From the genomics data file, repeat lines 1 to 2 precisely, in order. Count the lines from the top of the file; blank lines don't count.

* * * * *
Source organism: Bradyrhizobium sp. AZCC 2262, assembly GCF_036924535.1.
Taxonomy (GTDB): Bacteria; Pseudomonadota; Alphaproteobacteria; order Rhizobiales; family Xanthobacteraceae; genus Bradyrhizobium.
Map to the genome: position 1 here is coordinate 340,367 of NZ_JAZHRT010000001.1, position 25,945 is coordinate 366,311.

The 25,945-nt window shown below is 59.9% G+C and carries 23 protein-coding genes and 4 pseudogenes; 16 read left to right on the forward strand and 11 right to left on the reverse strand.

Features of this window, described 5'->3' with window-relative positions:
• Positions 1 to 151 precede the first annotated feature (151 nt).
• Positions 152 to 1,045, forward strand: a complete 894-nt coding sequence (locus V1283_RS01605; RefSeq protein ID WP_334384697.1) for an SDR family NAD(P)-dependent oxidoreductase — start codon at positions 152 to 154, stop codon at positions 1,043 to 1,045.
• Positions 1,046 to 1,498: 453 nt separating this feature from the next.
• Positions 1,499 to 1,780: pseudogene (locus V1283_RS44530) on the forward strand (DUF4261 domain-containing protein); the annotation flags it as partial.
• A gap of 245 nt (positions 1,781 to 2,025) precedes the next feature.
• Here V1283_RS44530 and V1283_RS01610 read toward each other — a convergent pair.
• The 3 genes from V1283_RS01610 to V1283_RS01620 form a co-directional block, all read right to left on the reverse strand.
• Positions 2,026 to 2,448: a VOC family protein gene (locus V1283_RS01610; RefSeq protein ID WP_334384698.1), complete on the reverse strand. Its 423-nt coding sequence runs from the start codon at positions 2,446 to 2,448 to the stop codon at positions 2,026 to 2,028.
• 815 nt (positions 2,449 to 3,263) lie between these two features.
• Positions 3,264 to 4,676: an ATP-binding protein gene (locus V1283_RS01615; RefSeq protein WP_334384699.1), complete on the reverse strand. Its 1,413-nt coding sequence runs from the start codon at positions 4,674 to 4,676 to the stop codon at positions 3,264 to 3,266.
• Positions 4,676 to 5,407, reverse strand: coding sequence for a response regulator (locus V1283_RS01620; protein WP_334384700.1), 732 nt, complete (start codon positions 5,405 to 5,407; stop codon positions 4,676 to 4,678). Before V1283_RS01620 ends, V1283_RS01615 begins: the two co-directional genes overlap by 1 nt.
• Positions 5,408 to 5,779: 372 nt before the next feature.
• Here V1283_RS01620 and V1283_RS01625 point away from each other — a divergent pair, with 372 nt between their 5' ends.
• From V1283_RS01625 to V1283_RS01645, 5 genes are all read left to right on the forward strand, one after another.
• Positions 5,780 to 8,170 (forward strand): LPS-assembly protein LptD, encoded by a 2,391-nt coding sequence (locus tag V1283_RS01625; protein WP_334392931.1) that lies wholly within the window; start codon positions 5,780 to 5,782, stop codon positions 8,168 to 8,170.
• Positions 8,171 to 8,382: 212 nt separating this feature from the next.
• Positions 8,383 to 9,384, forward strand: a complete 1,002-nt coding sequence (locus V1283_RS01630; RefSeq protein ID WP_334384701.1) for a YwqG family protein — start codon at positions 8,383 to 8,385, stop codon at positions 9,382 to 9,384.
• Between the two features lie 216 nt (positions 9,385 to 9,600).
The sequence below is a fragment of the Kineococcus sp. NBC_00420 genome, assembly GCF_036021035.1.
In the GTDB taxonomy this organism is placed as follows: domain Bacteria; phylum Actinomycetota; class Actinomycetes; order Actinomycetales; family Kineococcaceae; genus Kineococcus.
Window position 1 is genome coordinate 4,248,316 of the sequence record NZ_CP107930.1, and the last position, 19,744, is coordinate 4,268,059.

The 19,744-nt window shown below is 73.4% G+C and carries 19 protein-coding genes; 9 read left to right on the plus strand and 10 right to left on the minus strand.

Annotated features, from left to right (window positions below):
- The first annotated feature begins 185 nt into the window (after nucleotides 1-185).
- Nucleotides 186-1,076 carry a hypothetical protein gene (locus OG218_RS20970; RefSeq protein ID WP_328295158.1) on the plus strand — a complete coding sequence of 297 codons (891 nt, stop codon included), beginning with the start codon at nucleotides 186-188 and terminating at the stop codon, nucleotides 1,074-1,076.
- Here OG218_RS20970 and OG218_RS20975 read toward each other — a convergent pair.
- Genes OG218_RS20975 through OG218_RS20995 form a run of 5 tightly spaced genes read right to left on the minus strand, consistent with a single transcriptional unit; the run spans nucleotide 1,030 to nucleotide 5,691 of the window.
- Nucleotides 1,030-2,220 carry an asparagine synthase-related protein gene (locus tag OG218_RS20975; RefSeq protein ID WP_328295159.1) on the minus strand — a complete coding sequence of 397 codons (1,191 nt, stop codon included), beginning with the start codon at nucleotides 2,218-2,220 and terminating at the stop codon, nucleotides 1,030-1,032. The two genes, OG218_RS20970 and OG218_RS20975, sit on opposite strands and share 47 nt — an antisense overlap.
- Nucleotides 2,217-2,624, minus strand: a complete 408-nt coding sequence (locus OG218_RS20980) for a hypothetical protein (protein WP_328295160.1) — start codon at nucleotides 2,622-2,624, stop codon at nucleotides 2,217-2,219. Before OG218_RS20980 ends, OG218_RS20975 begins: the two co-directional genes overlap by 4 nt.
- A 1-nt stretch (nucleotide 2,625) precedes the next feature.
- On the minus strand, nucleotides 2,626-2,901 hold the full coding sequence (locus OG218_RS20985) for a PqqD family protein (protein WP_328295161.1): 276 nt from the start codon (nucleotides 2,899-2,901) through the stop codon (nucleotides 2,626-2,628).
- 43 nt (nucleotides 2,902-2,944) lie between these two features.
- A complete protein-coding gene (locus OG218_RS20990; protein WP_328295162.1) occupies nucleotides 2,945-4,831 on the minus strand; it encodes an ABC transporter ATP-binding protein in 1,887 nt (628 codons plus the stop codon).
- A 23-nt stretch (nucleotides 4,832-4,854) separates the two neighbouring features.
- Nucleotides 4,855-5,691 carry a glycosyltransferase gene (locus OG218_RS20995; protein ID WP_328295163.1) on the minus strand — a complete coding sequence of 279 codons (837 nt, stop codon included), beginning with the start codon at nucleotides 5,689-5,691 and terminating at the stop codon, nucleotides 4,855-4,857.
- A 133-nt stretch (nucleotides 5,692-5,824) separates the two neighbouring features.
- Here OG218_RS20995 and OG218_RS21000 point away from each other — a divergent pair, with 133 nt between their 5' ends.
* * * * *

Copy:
Source organism: Bradyrhizobium sp. AZCC 2262, assembly GCF_036924535.1.
Taxonomy (GTDB): Bacteria; Pseudomonadota; Alphaproteobacteria; order Rhizobiales; family Xanthobacteraceae; genus Bradyrhizobium.